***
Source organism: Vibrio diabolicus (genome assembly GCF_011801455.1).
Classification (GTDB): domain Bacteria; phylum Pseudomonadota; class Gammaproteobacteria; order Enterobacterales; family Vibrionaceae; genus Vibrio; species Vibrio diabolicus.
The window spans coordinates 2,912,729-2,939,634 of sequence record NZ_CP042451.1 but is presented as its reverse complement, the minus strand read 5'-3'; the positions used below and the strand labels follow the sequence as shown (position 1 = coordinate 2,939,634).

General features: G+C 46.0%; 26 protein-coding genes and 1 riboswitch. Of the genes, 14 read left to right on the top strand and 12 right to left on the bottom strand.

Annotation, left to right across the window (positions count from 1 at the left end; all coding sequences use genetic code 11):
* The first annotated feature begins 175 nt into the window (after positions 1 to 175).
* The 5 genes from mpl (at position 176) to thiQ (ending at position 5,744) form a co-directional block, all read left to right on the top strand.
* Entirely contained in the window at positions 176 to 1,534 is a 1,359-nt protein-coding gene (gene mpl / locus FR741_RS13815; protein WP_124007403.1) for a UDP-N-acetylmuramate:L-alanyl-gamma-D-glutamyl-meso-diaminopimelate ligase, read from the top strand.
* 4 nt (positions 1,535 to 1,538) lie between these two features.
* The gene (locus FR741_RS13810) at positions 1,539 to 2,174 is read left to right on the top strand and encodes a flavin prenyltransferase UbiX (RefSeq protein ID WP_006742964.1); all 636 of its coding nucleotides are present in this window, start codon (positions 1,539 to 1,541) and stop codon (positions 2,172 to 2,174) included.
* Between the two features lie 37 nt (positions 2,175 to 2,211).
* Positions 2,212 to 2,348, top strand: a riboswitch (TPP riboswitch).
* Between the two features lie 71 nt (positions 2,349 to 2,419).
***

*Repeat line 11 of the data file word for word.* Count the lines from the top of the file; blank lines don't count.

* Between the two features lie 37 nt (positions 2,175 to 2,211).